Biblical Discernment in a World of False Teaching – Part Six


“How is your church doing?”  It is a common question asked among Christians.  I have found that what people usually want to know when asking this is, “How are the churches ABC’s (attendance, buildings, and cash flow)?”  Unfortunately, too often man will use these measures to gauge success.  But is attendance, or numbers, the most important criterion for success?  What about the building?  Does a beautiful multi-purpose church building have anything to do with success?  What about cash flow?  Is wealth really a factor?

Our answers to these questions need to be rooted in the Scriptures and I have yet to find in the Bible success defined by these factors.  For example, in the Pastoral Epistles, Paul does not instruct the young pastors to be concerned with numbers.  While numbers, in the proper perspective, can shed some light into the amount of lives that are being transformed, they do not on their own measure success.  And since the church is a “people and not a place” the building is irrelevant when measuring success.   And being rich is not always a sign of God’s blessing and approval as in Revelation 3:17.  (But, I have found that the purity of a church in doctrine and practice is vitally important to the Lord.)

Yet still, it seems as though this is what the world is looking for in a church – a large, vibrant, relevant church that appeals to the flesh.  Instead of asking whether or not the church preaches and teaches the truth or even where God wants me to worship and serve, the question more often is asked, “What will this church do for me?” or “Is this church big enough, beautiful enough and rich enough to meet all my needs?”   One pastor said, “Mega-churches are cooler, hipper, usually more exciting than other area churches, therefore they are natural gathering points for already-converted people who are looking for ‘something more’ – namely more program options, better worship, more services with fewer demands…”

And because this is such a common attitude we can quickly become pragmatic when we use man’s standards to define success instead of God’s Word.

What Is Pragmatism?

Prag`mat`ic – more concerned with practical results than with theories and principles

Pragmatism is the belief that worth is determined by practical consequences.  In other words, if a technique has a desired effect, it is good.  If it doesn’t work then it must be wrong.  In the pragmatic church the only question that matters is, “What will work to grow and prosper our church?”  John MacArthur often speaks out against the pragmatic movement so prevalent today.  In one sermon he said,

Some church leaders evidently think the four priorities of the early church—the apostles’ teaching, fellowship, the breaking of bread, and prayer (Acts 2:42) make a lame agenda for the church in this day and age. Churches are allowing drama, recreation, entertainment, self-help programs, and similar enterprises to eclipse the importance of traditional Sunday worship and fellowship. In fact, everything seems to be in fashion in the church today except biblical preaching. The new pragmatism sees preaching—particularly expository preaching—as pass‚. Plainly declaring the truth of God’s Word is regarded as offensive and utterly ineffective. We’re now told we can get better results by first amusing people or giving them pop-psychology and thus wooing them into the fold. Once they feel comfortable, they’ll be ready to receive biblical truth in small, diluted doses.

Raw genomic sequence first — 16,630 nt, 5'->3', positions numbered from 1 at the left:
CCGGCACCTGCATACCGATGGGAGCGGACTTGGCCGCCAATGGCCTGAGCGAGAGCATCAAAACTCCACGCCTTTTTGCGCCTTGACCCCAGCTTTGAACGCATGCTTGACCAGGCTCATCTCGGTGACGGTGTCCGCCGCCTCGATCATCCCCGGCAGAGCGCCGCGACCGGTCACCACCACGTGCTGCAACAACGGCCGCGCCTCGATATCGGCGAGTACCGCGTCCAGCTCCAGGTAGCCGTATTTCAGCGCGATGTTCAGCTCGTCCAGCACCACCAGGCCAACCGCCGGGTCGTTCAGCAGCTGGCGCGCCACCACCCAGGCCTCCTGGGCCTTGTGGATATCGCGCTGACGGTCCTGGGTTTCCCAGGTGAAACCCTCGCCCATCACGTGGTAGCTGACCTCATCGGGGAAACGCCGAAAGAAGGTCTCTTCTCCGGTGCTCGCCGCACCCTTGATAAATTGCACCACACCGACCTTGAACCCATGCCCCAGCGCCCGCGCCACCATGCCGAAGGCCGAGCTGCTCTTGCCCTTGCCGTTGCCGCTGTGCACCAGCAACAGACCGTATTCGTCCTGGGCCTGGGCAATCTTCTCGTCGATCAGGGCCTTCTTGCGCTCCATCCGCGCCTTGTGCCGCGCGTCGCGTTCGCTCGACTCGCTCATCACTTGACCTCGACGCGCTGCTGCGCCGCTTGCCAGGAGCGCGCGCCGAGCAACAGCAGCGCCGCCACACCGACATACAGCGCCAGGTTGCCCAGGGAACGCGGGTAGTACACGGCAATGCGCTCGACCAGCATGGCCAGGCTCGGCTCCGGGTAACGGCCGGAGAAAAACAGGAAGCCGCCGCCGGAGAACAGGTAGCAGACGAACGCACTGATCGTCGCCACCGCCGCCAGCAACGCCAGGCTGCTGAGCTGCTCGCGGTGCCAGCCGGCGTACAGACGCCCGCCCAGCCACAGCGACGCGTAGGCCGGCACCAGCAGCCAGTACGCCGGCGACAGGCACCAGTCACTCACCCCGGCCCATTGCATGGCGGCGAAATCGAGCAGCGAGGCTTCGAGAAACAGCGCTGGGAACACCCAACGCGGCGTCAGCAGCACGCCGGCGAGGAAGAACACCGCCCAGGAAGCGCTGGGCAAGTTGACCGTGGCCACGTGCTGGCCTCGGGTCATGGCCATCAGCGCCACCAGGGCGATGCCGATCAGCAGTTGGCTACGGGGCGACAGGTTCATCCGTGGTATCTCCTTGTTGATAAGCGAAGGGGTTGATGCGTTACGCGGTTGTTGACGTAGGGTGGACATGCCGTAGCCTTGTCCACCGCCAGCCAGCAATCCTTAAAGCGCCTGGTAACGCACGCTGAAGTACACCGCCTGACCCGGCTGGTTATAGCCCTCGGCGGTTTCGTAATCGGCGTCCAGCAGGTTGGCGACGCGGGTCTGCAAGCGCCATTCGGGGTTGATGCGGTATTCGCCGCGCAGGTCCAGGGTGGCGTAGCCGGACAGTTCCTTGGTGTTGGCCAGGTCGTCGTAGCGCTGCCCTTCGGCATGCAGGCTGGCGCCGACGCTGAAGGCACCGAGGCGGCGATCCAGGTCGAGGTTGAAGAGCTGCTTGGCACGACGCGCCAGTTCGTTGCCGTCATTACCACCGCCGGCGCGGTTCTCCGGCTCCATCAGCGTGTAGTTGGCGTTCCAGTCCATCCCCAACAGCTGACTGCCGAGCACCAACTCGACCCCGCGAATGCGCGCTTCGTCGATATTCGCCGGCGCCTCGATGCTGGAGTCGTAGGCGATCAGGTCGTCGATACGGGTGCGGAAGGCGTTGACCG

Pastors are turning to books on marketing methods in search of new techniques to help churches grow. Many seminaries have shifted their pastoral training emphasis from Bible curriculum and theology to counseling technique and church-growth theory. All these trends reflect the church’s growing commitment to pragmatism.[i]

So, let’s be committed to God’s Word.  Let’s measure success by His definition.  And let’s cast off pragmatic ideas about church growth and look to the truth found in Scripture.  And truth is certainly not tested by what works and what doesn’t work.

“These things command and teach. Let no man despise thy youth; but be thou an example of the believers, in word, in conversation, in charity, in spirit, in faith, in purity. Till I come, give attendance to reading, to exhortation, to doctrine.”  (1Timothy 4:11-13)

“Preach the word; be instant in season, out of season; reprove, rebuke, exhort with all longsuffering and doctrine. For the time will come when they will not endure sound doctrine; but after their own lusts shall they heap to themselves teachers, having itching ears; And they shall turn away ears from the truth, and shall be turned unto fables. But watch thou in all things, endure afflictions, do the work of an evangelist, make full proof of thy ministry.” (2 Timothy 4:2-5)

Biblical Discernment in a World of False Teaching – Part Five

Cultural Relevance

There is a lot of talk about the cultural relevant church, but just what does this mean?  I have heard it said that we must be culturally relevant if we want to reach the world and I have heard others oppose the notion.  I believe our biggest problem is taking terminology that is outside the Scriptures (cultural relevant) to describe mandates derived from the Scriptures. People get confused when this happens and the message becomes unclear.  So, let’s look at the definitions of cultural and relevant.